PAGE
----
Foreign exchange
Worldwide system of contacts between non-bank foreign exchange dealers and foreign exchange traders (bank and non-bank) that are executed by telephone, telex, Internet or personal market computer; place or entity where foreign exchange rates are determined.
Foreign currency draft
A check that is payable in a currency other than the local currency of the country from which you conduct business.
Forward contract
An agreement to convert ("buy" or "sell" a set amount of a foreign currency on a future, or "forward," date at a specified exchange rate. Forward window and non-delivery forward contracts are types of forward contracts.
Foreign exchange trading
Buying and selling of foreign currency, holding currency positions, trading foreign exchange arbitrage, or foreign exchange speculation in the foreign exchange market.
Functional currency
The working or operating currency of a corporate affiliate, as defined by FASB 52. (Financial Accounting Standards Board)
Import letters of credit
These help a buyers (importers) purchase goods or materials from suppliers abroad who want payment guaranteed by a reputable bank. This extension of credit on behalf of the buyer helps the buyer expand their network of foreign suppliers and reduces their trading partners’ risk. In lieu of cash payment in advance, import letters of credit enable buyers to pay when the goods have arrived and are available for delivery. This is particularly important when working with new suppliers.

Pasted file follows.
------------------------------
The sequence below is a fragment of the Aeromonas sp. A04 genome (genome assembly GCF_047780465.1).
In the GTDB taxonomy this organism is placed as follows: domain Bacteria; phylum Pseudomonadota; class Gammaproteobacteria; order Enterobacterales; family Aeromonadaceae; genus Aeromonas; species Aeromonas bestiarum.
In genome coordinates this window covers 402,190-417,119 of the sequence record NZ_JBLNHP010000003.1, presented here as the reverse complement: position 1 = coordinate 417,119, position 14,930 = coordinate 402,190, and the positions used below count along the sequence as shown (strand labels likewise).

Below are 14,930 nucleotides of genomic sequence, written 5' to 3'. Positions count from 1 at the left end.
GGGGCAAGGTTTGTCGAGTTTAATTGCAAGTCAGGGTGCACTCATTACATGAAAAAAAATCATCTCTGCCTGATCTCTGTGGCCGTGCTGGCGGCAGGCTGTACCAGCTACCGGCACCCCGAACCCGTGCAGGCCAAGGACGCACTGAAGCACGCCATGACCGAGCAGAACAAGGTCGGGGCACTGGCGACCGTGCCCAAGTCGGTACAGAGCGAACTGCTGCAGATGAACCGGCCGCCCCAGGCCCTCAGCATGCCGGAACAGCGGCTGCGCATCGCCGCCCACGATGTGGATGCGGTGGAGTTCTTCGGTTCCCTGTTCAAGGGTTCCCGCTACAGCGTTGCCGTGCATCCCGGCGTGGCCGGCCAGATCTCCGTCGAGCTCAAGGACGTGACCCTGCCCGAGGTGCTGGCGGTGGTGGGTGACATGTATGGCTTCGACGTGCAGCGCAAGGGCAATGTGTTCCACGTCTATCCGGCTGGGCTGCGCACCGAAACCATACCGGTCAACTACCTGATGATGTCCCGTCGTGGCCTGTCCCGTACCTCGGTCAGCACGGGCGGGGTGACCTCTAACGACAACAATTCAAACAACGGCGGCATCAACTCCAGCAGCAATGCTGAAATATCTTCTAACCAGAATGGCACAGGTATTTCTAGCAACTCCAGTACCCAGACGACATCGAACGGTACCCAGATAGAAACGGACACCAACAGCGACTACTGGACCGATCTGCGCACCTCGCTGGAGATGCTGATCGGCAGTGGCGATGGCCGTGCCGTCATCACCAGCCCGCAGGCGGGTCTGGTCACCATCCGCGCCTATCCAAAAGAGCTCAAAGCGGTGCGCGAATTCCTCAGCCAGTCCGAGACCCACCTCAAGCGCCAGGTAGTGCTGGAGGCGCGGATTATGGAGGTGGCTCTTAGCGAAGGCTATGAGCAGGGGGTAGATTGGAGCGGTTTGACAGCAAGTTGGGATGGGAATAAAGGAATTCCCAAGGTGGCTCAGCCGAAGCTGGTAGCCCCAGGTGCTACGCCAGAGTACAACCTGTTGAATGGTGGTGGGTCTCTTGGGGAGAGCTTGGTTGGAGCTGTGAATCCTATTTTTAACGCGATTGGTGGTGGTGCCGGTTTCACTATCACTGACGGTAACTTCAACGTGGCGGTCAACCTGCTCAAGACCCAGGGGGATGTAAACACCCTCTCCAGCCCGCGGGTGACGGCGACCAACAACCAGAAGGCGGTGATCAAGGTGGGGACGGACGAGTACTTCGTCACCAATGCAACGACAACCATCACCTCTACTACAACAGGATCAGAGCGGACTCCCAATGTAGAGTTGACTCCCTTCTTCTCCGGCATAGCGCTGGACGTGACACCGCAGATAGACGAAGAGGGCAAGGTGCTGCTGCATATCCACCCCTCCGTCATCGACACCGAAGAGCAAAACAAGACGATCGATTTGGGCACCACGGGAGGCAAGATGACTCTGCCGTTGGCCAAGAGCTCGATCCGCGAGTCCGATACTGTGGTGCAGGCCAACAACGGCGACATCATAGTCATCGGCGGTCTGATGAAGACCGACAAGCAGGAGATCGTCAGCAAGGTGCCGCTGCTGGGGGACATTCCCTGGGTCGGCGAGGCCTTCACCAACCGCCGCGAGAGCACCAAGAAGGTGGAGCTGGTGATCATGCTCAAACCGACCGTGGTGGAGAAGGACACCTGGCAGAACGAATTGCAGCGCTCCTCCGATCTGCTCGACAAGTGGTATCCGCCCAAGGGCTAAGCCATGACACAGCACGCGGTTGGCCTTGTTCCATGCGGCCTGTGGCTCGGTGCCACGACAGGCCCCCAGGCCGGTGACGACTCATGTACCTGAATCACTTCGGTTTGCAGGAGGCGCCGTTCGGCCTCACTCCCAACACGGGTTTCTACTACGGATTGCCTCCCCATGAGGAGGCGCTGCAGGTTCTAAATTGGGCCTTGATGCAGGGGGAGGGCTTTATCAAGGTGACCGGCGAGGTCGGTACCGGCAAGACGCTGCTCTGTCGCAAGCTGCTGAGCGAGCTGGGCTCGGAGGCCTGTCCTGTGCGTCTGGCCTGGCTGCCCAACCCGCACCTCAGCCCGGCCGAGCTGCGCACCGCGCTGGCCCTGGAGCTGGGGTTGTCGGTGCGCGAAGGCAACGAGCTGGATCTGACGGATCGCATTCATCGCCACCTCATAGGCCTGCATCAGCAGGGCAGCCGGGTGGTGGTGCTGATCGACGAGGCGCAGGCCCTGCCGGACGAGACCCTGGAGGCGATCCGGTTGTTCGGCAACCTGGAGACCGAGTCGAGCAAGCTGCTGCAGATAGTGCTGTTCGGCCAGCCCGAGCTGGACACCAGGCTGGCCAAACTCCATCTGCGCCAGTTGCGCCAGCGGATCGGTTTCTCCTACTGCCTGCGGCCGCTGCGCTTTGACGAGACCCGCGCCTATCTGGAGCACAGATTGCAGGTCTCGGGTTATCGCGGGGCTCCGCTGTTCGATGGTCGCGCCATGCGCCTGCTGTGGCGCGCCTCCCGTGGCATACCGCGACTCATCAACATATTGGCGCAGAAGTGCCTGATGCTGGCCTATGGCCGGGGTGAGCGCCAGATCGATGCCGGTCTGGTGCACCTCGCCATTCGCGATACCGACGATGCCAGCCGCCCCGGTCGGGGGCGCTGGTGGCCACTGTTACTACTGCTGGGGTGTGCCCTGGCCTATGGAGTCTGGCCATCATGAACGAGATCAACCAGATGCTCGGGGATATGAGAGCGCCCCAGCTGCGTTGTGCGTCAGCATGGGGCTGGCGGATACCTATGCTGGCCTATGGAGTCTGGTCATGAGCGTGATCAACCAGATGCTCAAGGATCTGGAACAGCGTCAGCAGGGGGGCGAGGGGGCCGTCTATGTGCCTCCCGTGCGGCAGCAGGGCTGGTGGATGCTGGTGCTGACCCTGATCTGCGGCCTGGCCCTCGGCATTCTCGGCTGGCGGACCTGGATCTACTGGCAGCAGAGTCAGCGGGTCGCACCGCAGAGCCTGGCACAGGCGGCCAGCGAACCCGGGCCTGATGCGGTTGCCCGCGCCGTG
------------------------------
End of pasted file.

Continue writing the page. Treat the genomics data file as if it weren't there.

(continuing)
Letters of credit
Documents issued by a bank stating its commitment to pay someone (supplier/exporter/seller) a stated amount of money on behalf of a buyer (importer) so long as the seller meets very specific terms and conditions. Many suppliers (exporters) require letters of credit from their buyers (importers). See also Import letters of Credit and Export letters of Credit.
Mark-to-market
To revalue a contract using current market prices.
Notional amount
The notional amount is the value or quantity of the asset that is being delivered in a contract.
Option
The contractually agreed upon right to buy (call) or sell (put) a specific amount of currency at a predetermined price on a future, or "forward," date at a specified exchange rate. A fee is paid up front for an option.
  • In-the-money call option is when the market price is greater than the strike price.
  • In-the-money put option is when the market price is less than the strike price.
  • Out-of-the-money call option is when the market price is less than the strike price.
  • Out-of-the-money put option is when the market price is greater than the strike price.
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P–Z

Premium
Forward points corresponding to interest rate differentials that are added to the spot rate; price of an option that the option buyer pays to the option writer.
Put option
The right (but not the obligation) to sell a fixed amount of currency to the option writer (option seller) at a predetermined exchange rate and/or exercise price prior to the expiration date stipulated in the contract.
Reporting currency
The currency in which a parent firm prepares its financial statements.
Spot contract
A contract to buy or sell one currency to another currency for settlement two business days after the trade was made.
Strike price
Price at which the option buyer can purchase (call option) or sell (put option) the underlying currency. Same as exercise price.
Swap transaction
Sale of one currency against another currency at a specific maturity and the simultaneous repurchase from the same counter party at a different maturity.
Upside
A term used to refer to an option in the money. See in the money.
Value date
The date that the spot or forward contract settles.